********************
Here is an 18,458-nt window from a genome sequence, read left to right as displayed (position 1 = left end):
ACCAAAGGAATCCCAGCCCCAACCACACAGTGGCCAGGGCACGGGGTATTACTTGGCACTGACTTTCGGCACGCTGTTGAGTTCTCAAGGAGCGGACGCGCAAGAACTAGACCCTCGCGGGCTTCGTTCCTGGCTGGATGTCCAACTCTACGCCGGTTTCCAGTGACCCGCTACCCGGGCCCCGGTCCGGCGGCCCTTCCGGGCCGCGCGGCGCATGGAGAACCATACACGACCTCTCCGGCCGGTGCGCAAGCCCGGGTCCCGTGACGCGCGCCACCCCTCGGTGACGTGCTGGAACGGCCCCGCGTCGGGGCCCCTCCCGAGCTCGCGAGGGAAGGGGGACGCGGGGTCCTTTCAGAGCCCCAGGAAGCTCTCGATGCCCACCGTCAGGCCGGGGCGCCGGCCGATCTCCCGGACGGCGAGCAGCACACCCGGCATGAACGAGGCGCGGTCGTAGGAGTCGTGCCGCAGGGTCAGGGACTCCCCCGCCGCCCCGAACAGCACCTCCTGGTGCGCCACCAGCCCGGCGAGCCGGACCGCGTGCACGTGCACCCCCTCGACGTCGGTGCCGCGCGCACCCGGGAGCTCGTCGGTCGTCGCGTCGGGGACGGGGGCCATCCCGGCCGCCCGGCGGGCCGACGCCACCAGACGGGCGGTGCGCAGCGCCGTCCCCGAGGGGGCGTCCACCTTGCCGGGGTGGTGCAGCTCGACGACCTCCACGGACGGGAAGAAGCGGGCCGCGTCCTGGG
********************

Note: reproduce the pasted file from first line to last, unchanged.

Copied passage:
Here is an 18,458-nt window from a genome sequence, read left to right as displayed (position 1 = left end):
ACCAAAGGAATCCCAGCCCCAACCACACAGTGGCCAGGGCACGGGGTATTACTTGGCACTGACTTTCGGCACGCTGTTGAGTTCTCAAGGAGCGGACGCGCAAGAACTAGACCCTCGCGGGCTTCGTTCCTGGCTGGATGTCCAACTCTACGCCGGTTTCCAGTGACCCGCTACCCGGGCCCCGGTCCGGCGGCCCTTCCGGGCCGCGCGGCGCATGGAGAACCATACACGACCTCTCCGGCCGGTGCGCAAGCCCGGGTCCCGTGACGCGCGCCACCCCTCGGTGACGTGCTGGAACGGCCCCGCGTCGGGGCCCCTCCCGAGCTCGCGAGGGAAGGGGGACGCGGGGTCCTTTCAGAGCCCCAGGAAGCTCTCGATGCCCACCGTCAGGCCGGGGCGCCGGCCGATCTCCCGGACGGCGAGCAGCACACCCGGCATGAACGAGGCGCGGTCGTAGGAGTCGTGCCGCAGGGTCAGGGACTCCCCCGCCGCCCCGAACAGCACCTCCTGGTGCGCCACCAGCCCGGCGAGCCGGACCGCGTGCACGTGCACCCCCTCGACGTCGGTGCCGCGCGCACCCGGGAGCTCGTCGGTCGTCGCGTCGGGGACGGGGGCCATCCCGGCCGCCCGGCGGGCCGACGCCACCAGACGGGCGGTGCGCAGCGCCGTCCCCGAGGGGGCGTCCACCTTGCCGGGGTGGTGCAGCTCGACGACCTCCACGGACGGGAAGAAGCGGGCCGCGTCCTGGG